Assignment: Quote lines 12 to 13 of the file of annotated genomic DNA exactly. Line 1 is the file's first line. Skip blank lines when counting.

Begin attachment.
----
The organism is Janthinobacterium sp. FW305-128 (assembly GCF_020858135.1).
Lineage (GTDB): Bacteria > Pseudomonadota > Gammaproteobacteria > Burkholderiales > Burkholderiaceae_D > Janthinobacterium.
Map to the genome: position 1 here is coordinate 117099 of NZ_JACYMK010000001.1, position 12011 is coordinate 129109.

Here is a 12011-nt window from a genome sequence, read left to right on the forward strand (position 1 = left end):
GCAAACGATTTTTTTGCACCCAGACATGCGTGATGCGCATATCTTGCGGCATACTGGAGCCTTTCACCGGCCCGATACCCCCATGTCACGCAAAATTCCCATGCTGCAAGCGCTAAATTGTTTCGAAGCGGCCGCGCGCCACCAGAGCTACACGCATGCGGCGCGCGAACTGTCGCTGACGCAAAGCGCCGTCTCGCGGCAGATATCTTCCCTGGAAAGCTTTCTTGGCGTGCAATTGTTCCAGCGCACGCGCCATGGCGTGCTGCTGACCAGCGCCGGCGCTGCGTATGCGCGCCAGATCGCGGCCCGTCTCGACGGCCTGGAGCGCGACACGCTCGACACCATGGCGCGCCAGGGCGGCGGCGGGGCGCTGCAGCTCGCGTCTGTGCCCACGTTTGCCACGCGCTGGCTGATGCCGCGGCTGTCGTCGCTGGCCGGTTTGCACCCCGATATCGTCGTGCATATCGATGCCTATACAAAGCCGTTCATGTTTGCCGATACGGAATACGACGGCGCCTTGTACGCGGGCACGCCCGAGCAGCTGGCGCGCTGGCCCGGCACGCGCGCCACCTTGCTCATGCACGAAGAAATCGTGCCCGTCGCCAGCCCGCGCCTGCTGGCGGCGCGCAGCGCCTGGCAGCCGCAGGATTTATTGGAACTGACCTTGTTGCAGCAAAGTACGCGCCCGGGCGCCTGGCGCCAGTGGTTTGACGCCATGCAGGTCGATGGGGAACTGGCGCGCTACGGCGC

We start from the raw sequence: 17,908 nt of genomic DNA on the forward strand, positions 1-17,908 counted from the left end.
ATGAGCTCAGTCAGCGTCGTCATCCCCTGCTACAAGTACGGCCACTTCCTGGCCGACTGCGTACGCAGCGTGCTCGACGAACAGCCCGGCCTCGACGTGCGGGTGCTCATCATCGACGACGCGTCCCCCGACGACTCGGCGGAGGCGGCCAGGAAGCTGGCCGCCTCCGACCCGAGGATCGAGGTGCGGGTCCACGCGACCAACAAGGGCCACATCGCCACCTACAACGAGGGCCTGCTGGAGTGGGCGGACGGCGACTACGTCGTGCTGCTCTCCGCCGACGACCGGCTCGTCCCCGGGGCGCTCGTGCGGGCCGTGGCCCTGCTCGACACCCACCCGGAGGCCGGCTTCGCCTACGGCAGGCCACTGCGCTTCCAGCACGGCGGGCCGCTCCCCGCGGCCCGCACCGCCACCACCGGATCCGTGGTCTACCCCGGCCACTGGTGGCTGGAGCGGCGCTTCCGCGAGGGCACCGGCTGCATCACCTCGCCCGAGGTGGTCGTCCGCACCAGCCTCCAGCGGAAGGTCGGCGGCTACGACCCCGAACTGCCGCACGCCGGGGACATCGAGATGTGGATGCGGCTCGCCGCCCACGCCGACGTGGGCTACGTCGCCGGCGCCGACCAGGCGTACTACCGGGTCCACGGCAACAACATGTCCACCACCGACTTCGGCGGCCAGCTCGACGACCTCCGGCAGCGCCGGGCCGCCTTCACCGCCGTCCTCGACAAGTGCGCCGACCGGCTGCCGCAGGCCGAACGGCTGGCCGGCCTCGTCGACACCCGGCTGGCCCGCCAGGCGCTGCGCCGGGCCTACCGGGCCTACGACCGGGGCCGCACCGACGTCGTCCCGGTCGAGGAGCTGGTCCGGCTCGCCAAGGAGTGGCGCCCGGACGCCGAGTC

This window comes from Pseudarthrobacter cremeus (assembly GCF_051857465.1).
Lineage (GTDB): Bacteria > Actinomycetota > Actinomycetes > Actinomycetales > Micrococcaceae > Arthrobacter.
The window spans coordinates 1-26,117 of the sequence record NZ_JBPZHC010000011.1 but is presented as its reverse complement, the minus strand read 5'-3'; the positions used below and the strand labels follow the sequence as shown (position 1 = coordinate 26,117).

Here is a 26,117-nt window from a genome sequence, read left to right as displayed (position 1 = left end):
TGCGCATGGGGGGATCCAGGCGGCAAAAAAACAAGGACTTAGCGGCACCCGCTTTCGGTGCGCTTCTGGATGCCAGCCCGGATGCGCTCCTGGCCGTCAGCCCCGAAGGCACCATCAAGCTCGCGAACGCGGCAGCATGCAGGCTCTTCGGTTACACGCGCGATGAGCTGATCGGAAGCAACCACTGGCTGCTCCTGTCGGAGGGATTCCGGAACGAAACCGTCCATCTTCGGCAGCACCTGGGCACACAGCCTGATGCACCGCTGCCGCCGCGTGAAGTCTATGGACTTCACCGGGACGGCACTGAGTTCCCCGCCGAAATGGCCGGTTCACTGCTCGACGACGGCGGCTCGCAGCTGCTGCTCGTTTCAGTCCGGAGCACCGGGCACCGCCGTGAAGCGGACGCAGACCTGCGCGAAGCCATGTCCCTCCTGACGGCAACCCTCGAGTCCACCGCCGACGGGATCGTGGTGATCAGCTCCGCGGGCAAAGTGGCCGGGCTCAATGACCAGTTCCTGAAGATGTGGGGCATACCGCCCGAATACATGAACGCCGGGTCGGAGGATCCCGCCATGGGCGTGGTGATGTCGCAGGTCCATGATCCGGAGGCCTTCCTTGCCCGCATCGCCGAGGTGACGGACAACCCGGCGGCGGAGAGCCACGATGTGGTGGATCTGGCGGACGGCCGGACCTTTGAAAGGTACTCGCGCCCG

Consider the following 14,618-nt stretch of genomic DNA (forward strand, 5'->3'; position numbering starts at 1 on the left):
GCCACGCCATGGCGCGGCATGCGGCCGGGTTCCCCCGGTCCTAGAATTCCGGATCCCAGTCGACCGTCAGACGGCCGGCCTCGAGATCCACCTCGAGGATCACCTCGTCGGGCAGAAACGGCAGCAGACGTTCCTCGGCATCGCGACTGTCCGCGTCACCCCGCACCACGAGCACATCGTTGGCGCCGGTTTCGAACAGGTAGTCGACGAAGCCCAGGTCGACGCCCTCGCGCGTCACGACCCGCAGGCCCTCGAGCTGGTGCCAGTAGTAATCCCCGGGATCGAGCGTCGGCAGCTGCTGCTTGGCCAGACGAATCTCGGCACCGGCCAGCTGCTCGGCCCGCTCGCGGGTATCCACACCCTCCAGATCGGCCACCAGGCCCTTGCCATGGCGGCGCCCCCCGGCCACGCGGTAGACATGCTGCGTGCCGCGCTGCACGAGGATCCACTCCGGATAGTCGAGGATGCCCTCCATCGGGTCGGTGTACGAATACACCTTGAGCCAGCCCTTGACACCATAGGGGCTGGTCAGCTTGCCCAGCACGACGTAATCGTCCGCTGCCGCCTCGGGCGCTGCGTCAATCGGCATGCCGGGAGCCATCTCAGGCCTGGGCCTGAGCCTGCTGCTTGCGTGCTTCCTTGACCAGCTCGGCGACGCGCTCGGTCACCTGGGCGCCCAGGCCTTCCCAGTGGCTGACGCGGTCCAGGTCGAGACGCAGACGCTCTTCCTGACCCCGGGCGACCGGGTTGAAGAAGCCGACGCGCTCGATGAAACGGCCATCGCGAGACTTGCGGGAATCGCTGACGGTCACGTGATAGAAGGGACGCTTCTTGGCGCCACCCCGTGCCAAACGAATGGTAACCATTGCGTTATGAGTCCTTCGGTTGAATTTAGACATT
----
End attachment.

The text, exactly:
TGCGCATGGGGGGATCCAGGCGGCAAAAAAACAAGGACTTAGCGGCACCCGCTTTCGGTGCGCTTCTGGATGCCAGCCCGGATGCGCTCCTGGCCGTCAGCCCCGAAGGCACCATCAAGCTCGCGAACGCGGCAGCATGCAGGCTCTTCGGTTACACGCGCGATGAGCTGATCGGAAGCAACCACTGGCTGCTCCTGTCGGAGGGATTCCGGAACGAAACCGTCCATCTTCGGCAGCACCTGGGCACACAGCCTGATGCACCGCTGCCGCCGCGTGAAGTCTATGGACTTCACCGGGACGGCACTGAGTTCCCCGCCGAAATGGCCGGTTCACTGCTCGACGACGGCGGCTCGCAGCTGCTGCTCGTTTCAGTCCGGAGCACCGGGCACCGCCGTGAAGCGGACGCAGACCTGCGCGAAGCCATGTCCCTCCTGACGGCAACCCTCGAGTCCACCGCCGACGGGATCGTGGTGATCAGCTCCGCGGGCAAAGTGGCCGGGCTCAATGACCAGTTCCTGAAGATGTGGGGCATACCGCCCGAATACATGAACGCCGGGTCGGAGGATCCCGCCATGGGCGTGGTGATGTCGCAGGTCCATGATCCGGAGGCCTTCCTTGCCCGCATCGCCGAGGTGACGGACAACCCGGCGGCGGAGAGCCACGATGTGGTGGATCTGGCGGACGGCCGGACCTTTGAAAGGTACTCGCGCCCG

Consider the following 14,618-nt stretch of genomic DNA (forward strand, 5'->3'; position numbering starts at 1 on the left):